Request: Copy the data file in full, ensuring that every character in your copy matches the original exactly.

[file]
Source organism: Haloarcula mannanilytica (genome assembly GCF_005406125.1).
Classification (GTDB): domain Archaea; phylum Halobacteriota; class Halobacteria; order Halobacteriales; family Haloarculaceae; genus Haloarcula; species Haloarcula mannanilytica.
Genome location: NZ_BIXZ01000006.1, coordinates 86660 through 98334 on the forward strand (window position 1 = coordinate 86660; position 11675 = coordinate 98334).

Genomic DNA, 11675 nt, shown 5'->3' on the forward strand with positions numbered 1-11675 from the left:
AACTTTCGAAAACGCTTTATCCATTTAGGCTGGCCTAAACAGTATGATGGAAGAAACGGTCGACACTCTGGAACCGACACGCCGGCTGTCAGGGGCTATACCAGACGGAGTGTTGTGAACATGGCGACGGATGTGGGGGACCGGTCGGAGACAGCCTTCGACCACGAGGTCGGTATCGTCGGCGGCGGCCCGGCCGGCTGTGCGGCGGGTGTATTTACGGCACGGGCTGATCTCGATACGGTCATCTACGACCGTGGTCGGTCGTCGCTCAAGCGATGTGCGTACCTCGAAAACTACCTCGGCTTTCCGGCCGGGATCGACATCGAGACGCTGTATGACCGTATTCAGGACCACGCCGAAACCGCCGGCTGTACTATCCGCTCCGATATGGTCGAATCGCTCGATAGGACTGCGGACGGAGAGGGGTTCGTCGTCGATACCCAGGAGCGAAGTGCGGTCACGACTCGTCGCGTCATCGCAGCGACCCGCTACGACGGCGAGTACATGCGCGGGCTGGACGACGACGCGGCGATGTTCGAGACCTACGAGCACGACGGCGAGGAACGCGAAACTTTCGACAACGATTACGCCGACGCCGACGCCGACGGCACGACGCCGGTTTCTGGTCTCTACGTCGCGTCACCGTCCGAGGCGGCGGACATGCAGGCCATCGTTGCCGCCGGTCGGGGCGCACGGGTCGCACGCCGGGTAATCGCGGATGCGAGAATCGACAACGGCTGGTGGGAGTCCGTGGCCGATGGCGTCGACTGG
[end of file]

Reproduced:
Source organism: Haloarcula mannanilytica (genome assembly GCF_005406125.1).
Classification (GTDB): domain Archaea; phylum Halobacteriota; class Halobacteria; order Halobacteriales; family Haloarculaceae; genus Haloarcula; species Haloarcula mannanilytica.
Genome location: NZ_BIXZ01000006.1, coordinates 86660 through 98334 on the forward strand (window position 1 = coordinate 86660; position 11675 = coordinate 98334).

Genomic DNA, 11675 nt, shown 5'->3' on the forward strand with positions numbered 1-11675 from the left:
AACTTTCGAAAACGCTTTATCCATTTAGGCTGGCCTAAACAGTATGATGGAAGAAACGGTCGACACTCTGGAACCGACACGCCGGCTGTCAGGGGCTATACCAGACGGAGTGTTGTGAACATGGCGACGGATGTGGGGGACCGGTCGGAGACAGCCTTCGACCACGAGGTCGGTATCGTCGGCGGCGGCCCGGCCGGCTGTGCGGCGGGTGTATTTACGGCACGGGCTGATCTCGATACGGTCATCTACGACCGTGGTCGGTCGTCGCTCAAGCGATGTGCGTACCTCGAAAACTACCTCGGCTTTCCGGCCGGGATCGACATCGAGACGCTGTATGACCGTATTCAGGACCACGCCGAAACCGCCGGCTGTACTATCCGCTCCGATATGGTCGAATCGCTCGATAGGACTGCGGACGGAGAGGGGTTCGTCGTCGATACCCAGGAGCGAAGTGCGGTCACGACTCGTCGCGTCATCGCAGCGACCCGCTACGACGGCGAGTACATGCGCGGGCTGGACGACGACGCGGCGATGTTCGAGACCTACGAGCACGACGGCGAGGAACGCGAAACTTTCGACAACGATTACGCCGACGCCGACGCCGACGGCACGACGCCGGTTTCTGGTCTCTACGTCGCGTCACCGTCCGAGGCGGCGGACATGCAGGCCATCGTTGCCGCCGGTCGGGGCGCACGGGTCGCACGCCGGGTAATCGCGGATGCGAGAATCGACAACGGCTGGTGGGAGTCCGTGGCCGATGGCGTCGACTGG